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Bols

For over 400 years bartenders and cocktail lovers around the world have trusted the name Lucas Bols.

The Bols story

The story begins in 1575 when the Bols family began producing liqueurs in a small distillery on the outskirts of Amsterdam, but as the city has expanded, this area is now very much in the urban centre. The first flavours used were cumin, cardamom, and orange.

At the time liqueurs were used mainly for health purposes - juniper distillate was thought to be good for settling the stomach - or for special occasions like weddings. There was even one called ‘bridal tears’ made with flakes of gold leaf. These were not everyday drinks.

The Dutch Golden Age

In 1652, the grandson of the founder, Lucas Bols, took over and began turning the company from a local operation to an international affair. At the time, Holland was going through what’s known as the Dutch Golden Age. The Dutch had fought off domination by the Spanish to become the world’s top mercantile nation with a formidable shipping fleet. When you think of the beauty of old Amsterdam or paintings by masters like Vermeer and Rembrandt, this is the period.

Much of this wealth came from spices and other valuable goods from the east shipped by the VOC, the Dutch East India Company. In 1700, Lucas Bols became a major shareholder in the VOC, the Dutch East India Company. giving him access to the finest spices from the orient. He would give bottles to seafarers so wherever the Dutch went, which was everywhere, Bols liqueurs went too.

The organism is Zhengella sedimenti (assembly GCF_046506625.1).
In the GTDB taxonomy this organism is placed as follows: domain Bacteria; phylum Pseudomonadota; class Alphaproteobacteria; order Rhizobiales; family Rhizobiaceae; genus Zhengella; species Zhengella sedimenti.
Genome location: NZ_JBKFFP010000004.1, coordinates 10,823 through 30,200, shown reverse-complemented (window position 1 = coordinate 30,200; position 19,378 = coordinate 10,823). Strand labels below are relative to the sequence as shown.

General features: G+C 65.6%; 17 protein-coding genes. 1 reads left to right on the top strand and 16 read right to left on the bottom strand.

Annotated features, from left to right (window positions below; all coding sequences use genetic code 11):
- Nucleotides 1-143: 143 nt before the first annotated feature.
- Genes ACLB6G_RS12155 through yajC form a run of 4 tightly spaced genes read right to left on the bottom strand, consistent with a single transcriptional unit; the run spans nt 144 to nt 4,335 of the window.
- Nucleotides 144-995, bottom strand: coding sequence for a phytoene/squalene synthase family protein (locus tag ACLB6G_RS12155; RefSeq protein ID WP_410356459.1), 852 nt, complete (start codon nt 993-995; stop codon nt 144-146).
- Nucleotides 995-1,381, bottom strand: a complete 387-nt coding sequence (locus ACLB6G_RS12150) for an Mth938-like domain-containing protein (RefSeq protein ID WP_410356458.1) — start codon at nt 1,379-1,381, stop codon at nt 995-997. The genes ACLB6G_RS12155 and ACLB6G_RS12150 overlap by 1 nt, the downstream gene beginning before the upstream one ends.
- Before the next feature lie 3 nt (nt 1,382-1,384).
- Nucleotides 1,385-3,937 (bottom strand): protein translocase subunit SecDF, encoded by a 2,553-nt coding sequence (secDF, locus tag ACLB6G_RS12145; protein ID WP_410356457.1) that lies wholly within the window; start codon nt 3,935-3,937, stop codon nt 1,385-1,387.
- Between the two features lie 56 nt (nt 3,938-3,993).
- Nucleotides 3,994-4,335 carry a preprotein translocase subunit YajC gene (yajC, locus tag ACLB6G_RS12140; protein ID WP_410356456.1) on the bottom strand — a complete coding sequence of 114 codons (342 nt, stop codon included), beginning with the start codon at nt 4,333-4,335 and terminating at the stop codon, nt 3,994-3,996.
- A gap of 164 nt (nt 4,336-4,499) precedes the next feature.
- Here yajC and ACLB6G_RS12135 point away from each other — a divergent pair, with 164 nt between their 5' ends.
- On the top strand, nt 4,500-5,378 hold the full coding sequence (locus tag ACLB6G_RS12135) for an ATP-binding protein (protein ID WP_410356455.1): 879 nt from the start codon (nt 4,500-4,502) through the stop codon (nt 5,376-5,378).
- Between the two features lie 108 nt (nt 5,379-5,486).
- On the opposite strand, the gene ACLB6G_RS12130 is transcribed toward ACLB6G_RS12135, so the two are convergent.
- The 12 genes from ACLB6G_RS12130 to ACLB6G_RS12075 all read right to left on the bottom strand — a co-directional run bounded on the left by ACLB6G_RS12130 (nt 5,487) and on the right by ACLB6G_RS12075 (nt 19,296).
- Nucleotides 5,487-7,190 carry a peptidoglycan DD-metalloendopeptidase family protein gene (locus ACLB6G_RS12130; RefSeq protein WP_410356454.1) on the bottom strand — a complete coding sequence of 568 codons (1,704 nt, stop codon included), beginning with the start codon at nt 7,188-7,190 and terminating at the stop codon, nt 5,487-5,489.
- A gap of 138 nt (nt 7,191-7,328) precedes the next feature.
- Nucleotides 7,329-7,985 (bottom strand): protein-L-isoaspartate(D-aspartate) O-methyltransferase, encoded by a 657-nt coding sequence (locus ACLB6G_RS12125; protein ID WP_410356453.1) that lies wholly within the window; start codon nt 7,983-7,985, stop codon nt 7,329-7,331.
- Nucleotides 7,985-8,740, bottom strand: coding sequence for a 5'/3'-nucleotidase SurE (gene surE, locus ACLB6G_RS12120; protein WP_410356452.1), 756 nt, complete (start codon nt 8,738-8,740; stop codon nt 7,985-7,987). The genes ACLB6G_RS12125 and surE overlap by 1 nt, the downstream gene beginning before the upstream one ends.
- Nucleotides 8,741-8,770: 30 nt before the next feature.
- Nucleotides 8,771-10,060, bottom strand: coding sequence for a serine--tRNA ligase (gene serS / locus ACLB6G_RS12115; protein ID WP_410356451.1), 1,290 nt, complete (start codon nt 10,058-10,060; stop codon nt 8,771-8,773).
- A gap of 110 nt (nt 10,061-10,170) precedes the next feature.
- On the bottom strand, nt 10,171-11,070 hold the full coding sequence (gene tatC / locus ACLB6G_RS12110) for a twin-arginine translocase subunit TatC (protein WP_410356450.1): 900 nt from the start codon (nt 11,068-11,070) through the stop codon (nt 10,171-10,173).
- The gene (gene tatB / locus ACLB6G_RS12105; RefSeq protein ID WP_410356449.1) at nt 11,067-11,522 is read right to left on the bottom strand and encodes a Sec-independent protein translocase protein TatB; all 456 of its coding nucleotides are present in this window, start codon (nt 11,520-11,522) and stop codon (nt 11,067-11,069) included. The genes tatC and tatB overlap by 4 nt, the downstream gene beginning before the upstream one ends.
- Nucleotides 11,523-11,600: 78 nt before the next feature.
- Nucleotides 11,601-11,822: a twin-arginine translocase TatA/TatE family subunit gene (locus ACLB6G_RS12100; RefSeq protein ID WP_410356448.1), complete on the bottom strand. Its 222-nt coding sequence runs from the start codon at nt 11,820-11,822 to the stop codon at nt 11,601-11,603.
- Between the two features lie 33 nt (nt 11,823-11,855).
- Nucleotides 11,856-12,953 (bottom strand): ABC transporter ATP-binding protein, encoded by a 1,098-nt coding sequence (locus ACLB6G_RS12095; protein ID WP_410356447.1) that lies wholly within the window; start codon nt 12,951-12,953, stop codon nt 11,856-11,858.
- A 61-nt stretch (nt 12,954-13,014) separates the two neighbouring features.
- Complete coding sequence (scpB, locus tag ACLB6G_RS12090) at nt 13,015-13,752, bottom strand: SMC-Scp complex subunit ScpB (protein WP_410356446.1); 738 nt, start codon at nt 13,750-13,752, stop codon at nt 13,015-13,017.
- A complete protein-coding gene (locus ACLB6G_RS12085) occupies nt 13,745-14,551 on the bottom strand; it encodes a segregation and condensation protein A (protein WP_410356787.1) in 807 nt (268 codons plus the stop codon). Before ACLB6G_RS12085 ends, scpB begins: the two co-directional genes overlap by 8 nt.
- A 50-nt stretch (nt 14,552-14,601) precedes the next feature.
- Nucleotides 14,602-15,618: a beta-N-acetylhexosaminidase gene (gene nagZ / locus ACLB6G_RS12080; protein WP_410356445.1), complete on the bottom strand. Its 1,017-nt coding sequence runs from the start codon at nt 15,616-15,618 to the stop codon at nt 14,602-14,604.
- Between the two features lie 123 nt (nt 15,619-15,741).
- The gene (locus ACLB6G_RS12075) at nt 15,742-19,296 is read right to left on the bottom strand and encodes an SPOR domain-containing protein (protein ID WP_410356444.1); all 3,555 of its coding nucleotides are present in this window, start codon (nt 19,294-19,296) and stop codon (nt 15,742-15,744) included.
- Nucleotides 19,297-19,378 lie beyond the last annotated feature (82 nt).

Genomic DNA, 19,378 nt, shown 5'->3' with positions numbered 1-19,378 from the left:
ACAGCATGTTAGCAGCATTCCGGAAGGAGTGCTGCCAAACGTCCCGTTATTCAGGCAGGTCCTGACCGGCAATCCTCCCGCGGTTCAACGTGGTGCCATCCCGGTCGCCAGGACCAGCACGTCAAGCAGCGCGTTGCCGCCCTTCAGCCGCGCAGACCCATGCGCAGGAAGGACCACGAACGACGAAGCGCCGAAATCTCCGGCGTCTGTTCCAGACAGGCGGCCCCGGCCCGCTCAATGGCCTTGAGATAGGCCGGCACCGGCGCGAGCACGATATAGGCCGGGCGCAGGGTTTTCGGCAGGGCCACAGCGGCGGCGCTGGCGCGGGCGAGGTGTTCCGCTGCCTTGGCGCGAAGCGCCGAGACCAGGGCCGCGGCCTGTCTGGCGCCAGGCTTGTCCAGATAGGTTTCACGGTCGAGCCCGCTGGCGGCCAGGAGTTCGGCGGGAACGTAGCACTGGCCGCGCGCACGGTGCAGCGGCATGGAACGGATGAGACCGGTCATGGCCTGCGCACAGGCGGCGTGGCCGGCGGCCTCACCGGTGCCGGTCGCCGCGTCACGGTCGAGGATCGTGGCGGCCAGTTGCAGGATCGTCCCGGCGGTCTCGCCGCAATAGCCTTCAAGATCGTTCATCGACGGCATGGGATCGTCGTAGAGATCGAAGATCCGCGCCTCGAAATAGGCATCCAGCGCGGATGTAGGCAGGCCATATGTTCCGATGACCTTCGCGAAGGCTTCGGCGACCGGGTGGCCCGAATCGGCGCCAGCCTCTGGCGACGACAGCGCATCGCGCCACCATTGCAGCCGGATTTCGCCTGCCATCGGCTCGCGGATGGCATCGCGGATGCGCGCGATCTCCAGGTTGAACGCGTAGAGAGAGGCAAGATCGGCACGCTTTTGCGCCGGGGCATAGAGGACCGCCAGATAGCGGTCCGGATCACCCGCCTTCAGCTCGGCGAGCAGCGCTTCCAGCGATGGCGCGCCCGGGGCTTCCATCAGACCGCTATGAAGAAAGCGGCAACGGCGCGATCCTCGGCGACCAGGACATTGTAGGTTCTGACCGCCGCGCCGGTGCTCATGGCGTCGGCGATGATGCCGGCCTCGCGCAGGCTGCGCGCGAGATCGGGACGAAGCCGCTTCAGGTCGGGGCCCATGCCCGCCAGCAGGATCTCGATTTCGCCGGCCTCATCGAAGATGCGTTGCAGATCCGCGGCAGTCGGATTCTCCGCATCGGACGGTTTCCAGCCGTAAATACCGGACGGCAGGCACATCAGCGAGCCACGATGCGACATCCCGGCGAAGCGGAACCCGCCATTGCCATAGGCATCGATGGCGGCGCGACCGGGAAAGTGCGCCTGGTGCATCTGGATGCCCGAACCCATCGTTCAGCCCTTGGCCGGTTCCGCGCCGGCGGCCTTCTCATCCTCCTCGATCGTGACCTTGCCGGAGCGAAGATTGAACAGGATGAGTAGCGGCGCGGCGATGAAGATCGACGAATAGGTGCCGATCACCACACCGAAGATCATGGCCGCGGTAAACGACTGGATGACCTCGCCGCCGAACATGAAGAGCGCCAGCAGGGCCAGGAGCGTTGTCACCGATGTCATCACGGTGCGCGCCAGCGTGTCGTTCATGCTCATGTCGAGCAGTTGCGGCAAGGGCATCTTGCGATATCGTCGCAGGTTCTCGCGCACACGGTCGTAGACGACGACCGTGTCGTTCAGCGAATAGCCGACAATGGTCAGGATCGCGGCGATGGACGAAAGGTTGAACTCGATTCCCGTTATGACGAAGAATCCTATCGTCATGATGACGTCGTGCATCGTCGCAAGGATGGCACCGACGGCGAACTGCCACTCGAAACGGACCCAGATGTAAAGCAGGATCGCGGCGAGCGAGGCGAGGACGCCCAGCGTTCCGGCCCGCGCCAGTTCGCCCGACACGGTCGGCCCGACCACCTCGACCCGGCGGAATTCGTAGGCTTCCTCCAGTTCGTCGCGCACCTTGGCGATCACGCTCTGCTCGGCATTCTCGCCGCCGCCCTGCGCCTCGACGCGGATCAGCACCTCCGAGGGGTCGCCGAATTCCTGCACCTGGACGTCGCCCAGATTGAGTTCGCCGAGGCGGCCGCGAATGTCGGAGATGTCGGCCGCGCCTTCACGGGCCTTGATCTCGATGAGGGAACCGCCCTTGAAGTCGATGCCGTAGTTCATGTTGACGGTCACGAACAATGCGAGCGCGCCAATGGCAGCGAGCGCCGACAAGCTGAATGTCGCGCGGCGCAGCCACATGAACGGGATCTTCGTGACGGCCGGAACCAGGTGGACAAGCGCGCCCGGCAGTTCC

Dutch gin

As well as liqueurs, the Bols name is strongly associated with geneva, Dutch gin. This would have originally been a rudimentary drink but the Bols company elevated it into a fine spirit made from rye, wheat, and malted barley. Nowadays the company makes an array of traditional geneva including aged and single cask expressions.

Unlike London gin, geneva is made from a base spirit with a bold character. This richer style proved immensely popular in the US. If you look at old cocktail books, there are recipes that call for something called Hollands Gin. Jerry Thomas, cocktail pioneer, only used four base spirits, rum, brandy, whisky and geneva in his 1862 book, Jerry Thomas' Bartenders Guide.

The family sells up

Meanwhile back in Amsterdam, the last male Bols heir died in 1816. The family sold the company, to the magnificently-named Gabriel Theodorus van ‘t Wout, but with the proviso that the name Lucas Bols (who died in 1719) should be on the bottles in perpetuity thus keeping the name alive. In 1868, the Moltzer family acquired Lucas Bols and it remained with them until it was floated on the Dutch stock exchange in 1954 before a merger with Remy Cointreau in 2000.

In 2006, a management buyout which returned the company to Dutch hands. And in 2014, Lucas Bols began distilling again in Rozengracht, near the site of the original Bols distillery. Bols had come home.

Semper idem

The key to Bols success has been consistency. The firm’s motto is semper idem - always the same. The technology such as distillation, maceration, and percolation hasn’t changed much in 400 years. Many of the recipes are based on the originals created by Lucas Bols.

As well as Bols-branded products, the company owns a portfolio of other drinks including Galliano. To keep up with the times, Bols works closely with bartenders. The company has the Bols Academy where it trains bartenders and it runs cocktail competitions. The very bottles are designed for use by professionals with non-slip rings for ease of handling.

So whether you’re a pro bartender or just love making drinks at home, look no further than Lucas Bols.

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